Gross ills of smoking sickening
Re: Smoker disgusted by letter, March 27
To the Editor:
I write this letter in response to Mr. Edwards' letter and in defence of John Heder. The most questionable element of Mr. Edwards' letter is his contention that "smokers really know how to live." When you're 45-years old and dying of smoking-induced lung cancer, having your lungs removed piece by piece to maintain your existence, will you still be clinging to the idea that smokers really know how to live? It is not my intention to embarrass Mr. Edwards or any other poor addicted smoker, but perhaps I can educate them.
Cigarette smoke contains about 4,000 chemicals, including minute amounts of poisons such as arsenic, formaldehyde and DDT. With each puff, these poisons are inhaled through the lungs which retain up to 90 per cent of the compounds and then passed through the bloodstream. Some of these poisons, such as carbon monoxide, are free radicals that rob red blood cells of oxygen. Free radicals have been linked to a host of problems, ranging from wrinkles to cancer.
Meanwhile, the nicotine in tobacco smoke causes the adrenal glands to secrete hormones that increase blood pressure and heart rate, which makes your heart work harder. This is the primary reason why smokers are at a much higher risk for stroke and heart disease.
Smoking makes you more susceptible to infectious diseases such as colds and flu, since it damages the cilia, tiny hairlike bodies that trap and sweep out foreign bodies from the lungs. Without cilia, tar from cigarettes clog breathing passages, leading to emphysema and lung cancer. Smoking also hobbles your ability to stay fit, sapping your mind and body of energizing oxygen.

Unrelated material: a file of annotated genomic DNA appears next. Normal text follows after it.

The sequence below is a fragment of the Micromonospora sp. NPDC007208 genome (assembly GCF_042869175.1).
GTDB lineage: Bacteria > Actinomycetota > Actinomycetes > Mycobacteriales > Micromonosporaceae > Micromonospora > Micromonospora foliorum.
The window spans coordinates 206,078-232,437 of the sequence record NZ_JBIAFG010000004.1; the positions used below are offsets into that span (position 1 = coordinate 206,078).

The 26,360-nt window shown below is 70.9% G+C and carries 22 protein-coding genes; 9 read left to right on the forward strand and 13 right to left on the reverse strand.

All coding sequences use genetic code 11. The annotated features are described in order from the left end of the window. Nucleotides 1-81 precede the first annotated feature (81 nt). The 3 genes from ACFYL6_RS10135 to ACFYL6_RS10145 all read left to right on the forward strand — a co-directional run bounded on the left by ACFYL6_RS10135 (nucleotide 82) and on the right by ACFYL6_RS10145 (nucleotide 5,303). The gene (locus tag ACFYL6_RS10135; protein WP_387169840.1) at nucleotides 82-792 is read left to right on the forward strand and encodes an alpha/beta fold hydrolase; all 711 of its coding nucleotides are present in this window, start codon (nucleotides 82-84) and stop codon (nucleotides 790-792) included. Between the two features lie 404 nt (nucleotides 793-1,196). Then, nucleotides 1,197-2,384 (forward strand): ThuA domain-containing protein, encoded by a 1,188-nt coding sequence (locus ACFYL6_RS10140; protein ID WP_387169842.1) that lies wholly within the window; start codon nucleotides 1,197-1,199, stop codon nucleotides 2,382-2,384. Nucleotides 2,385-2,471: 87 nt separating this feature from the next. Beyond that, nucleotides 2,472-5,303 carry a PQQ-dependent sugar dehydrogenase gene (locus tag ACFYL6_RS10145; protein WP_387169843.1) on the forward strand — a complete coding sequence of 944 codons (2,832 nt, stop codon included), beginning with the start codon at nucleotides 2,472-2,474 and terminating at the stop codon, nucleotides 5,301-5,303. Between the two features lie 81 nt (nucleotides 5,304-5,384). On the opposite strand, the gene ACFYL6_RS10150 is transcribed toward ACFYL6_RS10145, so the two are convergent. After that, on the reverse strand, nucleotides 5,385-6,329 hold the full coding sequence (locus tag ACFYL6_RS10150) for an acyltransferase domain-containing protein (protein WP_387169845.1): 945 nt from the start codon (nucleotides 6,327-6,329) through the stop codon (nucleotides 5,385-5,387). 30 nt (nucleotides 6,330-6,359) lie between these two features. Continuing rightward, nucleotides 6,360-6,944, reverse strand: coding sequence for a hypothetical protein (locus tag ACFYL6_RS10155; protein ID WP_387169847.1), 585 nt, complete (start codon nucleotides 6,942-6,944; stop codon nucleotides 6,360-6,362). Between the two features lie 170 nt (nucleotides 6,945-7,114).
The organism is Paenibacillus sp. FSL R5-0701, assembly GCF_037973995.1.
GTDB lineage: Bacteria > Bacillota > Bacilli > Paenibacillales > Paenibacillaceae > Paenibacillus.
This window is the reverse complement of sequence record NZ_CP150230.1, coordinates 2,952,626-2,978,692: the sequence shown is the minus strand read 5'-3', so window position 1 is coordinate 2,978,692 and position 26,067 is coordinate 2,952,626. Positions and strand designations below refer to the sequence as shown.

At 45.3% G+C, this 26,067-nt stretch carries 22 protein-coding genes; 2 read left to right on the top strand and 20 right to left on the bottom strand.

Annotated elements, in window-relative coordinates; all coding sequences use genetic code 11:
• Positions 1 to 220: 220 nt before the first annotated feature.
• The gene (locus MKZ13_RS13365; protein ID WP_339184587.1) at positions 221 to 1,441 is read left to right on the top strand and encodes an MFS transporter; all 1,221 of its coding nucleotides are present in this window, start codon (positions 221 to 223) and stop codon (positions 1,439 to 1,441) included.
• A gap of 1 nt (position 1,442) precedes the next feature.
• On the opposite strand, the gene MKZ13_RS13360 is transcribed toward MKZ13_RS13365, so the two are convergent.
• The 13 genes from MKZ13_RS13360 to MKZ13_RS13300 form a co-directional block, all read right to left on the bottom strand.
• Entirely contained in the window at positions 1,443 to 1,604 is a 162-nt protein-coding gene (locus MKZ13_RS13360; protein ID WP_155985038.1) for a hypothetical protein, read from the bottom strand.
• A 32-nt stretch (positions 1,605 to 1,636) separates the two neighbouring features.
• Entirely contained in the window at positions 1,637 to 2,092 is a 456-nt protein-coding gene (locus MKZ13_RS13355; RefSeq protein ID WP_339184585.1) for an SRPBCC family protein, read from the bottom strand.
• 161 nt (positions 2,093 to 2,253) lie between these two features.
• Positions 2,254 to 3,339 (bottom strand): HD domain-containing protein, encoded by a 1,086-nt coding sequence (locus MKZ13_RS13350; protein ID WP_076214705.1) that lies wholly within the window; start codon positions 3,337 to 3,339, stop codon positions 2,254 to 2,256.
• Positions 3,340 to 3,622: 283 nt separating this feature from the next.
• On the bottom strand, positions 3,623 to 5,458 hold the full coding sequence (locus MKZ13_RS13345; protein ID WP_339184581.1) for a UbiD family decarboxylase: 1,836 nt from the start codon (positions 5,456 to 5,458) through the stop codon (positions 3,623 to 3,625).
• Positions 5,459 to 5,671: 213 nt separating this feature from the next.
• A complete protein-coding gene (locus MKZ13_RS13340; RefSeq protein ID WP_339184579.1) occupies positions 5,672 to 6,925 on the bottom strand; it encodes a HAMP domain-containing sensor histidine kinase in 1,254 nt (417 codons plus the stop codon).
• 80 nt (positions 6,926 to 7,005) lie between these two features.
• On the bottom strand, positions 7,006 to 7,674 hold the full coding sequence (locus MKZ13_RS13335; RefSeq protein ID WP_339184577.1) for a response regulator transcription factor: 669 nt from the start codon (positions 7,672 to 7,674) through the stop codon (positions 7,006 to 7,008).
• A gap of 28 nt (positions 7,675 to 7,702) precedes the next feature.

Before I go further, I would like to state that my concern is not for the smoker. It is for the non-smoker, who is exposed to these debilitating toxins when a smoker is in their air. Smokers are infringing on my rights by depriving me of a healthy environment. But I digress.
Smoking causes: arrythmias, back pain, cataracts, diverticulosis, hearing loss, heart disease, high blood pressure, low immunity, impotence, infertility, lung cancer, memory loss, osteoporosis, obesity, Raynaud's disease, respiratory disease, sleep apnea, stress, stroke, ulcers and varicose veins. Finally, and perhaps most insidious, smoking causes a reduction in sexual appetite and an inability to achieve and maintain an erection. So, Mr. Edwards, when your girlfriend, or future wife, is no longer satisfied by your smoke-stunted, flaccid inability to please her in bed you had better hope she doesn't seek out a virile non-smoker to compensate for your inadequacies.